So the only logical conclusion I can think of is that a very design-conscious thief fancied the typewriter bag, took out the purple canvas bag inside, unfolded it and tipped the contents including the iPad into it, leaving it where he (or she) found it.

Not noticing the iPad inside.

Or maybe the genuinely charming couple who returned everything to me nicked the bag for aesthetic reasons but wanted to return the iPad to me as they did not consider themselves thieves. The boyfriend works in media.

I was fine with it either way, as I had got my iPad and iPhone charger back.

Let us do a quick flash-back here…

The previous night, I had been taking the 7-year-old daughter of a friend of mine from one side of London to the other to return her to her father. The parents are separated but share custody of their daughter.

Whenever I collect and drop-off the daughter, I text a photo of her to her mum just to reassure the mum that everything is hunky-dorey. And she likes photos of her daughter. Mum’s do.

The previous night it had been very dark in the street outside the father’s house. Neither I nor the 7-year-old had twigged that there was a power cut and the street lights were out on one side of the street – her father’s side.

The 7-year-old looked at the two photos I took and said: “They look creepy!”

They did, indeed, make her look like some combination of zombie-vampire in the gloom.

“I’ll take a selfie,” she said.

I was standing with two bags of hers between my feet, the phone in my hand and my typewriter bag under my arm. 

I put the typewriter bag on the wall by the street. I handed her my iPhone, she took a selfie, handed the phone back to me and I texted the picture to her mum. She still looked a little zombie-like but it was, indeed, a much better photo.

I picked up the two bags between my feet, went to the front door, rang the bell, her dad came down, I handed him the two bags and he said to his daughter: “Have you got the guitar?”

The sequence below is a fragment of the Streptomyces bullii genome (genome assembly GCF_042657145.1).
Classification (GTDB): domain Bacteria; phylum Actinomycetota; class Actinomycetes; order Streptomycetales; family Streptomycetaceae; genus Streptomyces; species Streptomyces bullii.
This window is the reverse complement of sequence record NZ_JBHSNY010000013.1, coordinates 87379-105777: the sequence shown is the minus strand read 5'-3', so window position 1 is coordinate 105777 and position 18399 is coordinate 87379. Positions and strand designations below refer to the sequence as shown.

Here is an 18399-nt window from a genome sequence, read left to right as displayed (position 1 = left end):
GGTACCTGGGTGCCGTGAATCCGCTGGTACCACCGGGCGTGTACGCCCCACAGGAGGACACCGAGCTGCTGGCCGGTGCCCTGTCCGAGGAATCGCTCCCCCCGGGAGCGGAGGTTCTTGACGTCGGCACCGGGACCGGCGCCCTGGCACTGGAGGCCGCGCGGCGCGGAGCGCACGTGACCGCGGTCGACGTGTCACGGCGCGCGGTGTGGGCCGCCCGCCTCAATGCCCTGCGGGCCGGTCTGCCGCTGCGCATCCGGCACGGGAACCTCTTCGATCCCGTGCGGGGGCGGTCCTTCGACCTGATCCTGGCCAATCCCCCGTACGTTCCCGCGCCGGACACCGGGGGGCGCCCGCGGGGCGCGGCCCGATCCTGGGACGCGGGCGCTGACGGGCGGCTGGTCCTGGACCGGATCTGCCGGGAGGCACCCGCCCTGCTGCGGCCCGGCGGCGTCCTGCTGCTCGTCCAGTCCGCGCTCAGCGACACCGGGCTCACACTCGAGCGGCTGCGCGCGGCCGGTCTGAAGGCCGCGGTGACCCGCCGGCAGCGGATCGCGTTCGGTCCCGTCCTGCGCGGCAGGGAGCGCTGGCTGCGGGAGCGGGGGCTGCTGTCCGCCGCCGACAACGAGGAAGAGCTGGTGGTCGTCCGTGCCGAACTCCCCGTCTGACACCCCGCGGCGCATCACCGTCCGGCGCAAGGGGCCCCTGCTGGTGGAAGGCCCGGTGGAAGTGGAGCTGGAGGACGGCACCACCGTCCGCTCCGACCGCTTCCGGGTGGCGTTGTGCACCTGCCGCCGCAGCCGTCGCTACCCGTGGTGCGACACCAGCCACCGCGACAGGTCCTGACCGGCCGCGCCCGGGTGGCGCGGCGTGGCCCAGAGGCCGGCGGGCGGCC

She is learning the guitar at school and had taken it to her mother’s. Both she and I had forgotten about the guitar.

I said I would return to her mum’s, get the guitar and bring in back. She needed it for school the next day.

About half an hour later, on the train to her mum’s, I remembered I had left my typewriter case on the wall. 

I phoned her dad. He went out to the wall. The case was not there.

When I returned with the guitar, I also looked around outside the house; the typewriter case was not there. It had, I assumed, been stolen.

Not an unreasonable assumption.

“Though round here,” suggested the father, “if you leave things on a wall outside a house, sometimes people think you are giving them away.”

So, chronologically…

I left the bag on the wall.

In the half hour between me leaving it and her dad searching for it, it had disappeared.

Yet the Good Samaritan who found it said she found it outside the house with the Winkworth’s sign – the only one in the street. 

The bag returned to me – not the expected one

So the ‘thief’ must have stolen the bag, taken it away elsewhere, emptied the contents into the purple canvas bag and gone back to return it to the exact spot it had been stolen from, keeping the typewriter bag but not keeping the iPad.

While the ‘thief’ had the bag elsewhere, both the dad and I had searched outside the house where it was left and it was not there.

This struck me as very odd.

The next day, I realised that, although the iPad and everything else was in the purple canvas bag, the iPad cover was not there. The black iPad cover was pretty-much held together with black tape because it was starting to come apart and I had been thinking of getting a new one.

So someone had found the typewriter bag lying on a wall where there was a power cut, taken it away, looked inside, taken the purple bag out and unfolded it, taken the damaged cover off the iPad, put the iPad itself and all the other contents into the purple bag, gone back to the exact place they ‘stole’ the bag from and left the purple bag there.